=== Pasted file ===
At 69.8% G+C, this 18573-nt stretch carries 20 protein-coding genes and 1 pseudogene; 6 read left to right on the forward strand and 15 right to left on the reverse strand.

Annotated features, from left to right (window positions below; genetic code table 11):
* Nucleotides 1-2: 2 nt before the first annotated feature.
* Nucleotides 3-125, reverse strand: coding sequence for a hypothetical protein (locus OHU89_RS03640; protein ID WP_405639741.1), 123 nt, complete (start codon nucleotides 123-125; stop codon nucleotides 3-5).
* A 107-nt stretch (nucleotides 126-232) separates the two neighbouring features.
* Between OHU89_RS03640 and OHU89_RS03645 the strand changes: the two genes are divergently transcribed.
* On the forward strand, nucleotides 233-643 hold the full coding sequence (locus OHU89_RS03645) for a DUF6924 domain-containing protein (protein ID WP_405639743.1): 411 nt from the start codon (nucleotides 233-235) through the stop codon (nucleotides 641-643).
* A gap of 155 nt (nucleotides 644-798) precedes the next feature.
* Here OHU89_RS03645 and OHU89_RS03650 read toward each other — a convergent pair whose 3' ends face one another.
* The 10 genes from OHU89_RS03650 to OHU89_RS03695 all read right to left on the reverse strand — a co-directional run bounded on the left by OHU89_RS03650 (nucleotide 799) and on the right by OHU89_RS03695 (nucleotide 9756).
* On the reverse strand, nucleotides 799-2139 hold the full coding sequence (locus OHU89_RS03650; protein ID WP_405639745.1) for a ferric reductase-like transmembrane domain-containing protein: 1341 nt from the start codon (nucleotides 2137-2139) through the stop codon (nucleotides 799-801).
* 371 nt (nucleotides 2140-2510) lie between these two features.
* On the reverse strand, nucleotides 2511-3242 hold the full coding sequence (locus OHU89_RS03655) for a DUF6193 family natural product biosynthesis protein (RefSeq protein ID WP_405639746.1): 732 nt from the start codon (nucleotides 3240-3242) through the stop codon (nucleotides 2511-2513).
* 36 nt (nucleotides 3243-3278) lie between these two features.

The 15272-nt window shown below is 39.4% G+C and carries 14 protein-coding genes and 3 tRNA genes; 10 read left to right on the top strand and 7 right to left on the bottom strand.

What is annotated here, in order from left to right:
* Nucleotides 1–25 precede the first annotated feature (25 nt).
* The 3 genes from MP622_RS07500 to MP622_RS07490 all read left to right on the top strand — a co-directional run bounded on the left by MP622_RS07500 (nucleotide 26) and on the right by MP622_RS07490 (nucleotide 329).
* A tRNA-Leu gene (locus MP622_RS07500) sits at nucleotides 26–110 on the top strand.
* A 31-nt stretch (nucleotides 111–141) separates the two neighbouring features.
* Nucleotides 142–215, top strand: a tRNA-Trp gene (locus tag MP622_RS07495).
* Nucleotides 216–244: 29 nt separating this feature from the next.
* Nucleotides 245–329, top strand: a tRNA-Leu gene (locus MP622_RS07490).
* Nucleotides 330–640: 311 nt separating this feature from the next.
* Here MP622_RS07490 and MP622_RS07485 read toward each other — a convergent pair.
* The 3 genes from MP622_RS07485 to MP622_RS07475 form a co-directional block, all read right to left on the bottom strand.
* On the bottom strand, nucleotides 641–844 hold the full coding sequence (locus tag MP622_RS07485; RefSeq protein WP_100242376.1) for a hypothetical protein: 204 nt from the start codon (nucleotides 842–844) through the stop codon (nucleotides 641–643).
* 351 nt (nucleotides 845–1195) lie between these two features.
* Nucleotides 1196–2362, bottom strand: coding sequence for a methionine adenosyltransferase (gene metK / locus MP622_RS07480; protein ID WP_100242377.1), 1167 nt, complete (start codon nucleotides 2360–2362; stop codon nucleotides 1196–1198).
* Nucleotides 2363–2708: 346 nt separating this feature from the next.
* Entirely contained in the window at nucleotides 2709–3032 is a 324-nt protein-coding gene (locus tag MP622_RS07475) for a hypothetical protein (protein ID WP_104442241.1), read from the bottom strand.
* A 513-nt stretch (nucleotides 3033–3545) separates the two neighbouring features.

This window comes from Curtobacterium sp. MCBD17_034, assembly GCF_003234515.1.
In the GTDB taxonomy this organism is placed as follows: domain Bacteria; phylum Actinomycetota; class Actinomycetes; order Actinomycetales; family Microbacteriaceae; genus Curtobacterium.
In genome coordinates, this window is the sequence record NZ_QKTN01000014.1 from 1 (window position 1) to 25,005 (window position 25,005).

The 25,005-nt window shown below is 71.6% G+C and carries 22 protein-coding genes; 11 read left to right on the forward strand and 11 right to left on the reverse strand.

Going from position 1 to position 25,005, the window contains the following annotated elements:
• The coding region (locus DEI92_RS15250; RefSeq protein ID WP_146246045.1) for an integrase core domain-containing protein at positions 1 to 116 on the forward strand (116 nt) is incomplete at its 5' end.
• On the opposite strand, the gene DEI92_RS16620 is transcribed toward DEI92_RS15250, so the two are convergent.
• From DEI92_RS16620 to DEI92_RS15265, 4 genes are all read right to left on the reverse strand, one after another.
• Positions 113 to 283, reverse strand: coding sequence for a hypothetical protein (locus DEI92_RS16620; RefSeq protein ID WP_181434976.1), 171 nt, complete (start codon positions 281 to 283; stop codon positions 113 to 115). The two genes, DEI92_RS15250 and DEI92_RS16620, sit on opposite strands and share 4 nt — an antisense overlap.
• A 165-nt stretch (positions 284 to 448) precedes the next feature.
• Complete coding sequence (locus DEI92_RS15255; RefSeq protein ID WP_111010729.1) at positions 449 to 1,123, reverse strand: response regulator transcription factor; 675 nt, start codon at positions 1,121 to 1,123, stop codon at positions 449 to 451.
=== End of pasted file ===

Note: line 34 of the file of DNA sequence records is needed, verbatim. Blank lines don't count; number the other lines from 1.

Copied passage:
In the GTDB taxonomy this organism is placed as follows: domain Bacteria; phylum Actinomycetota; class Actinomycetes; order Actinomycetales; family Microbacteriaceae; genus Curtobacterium.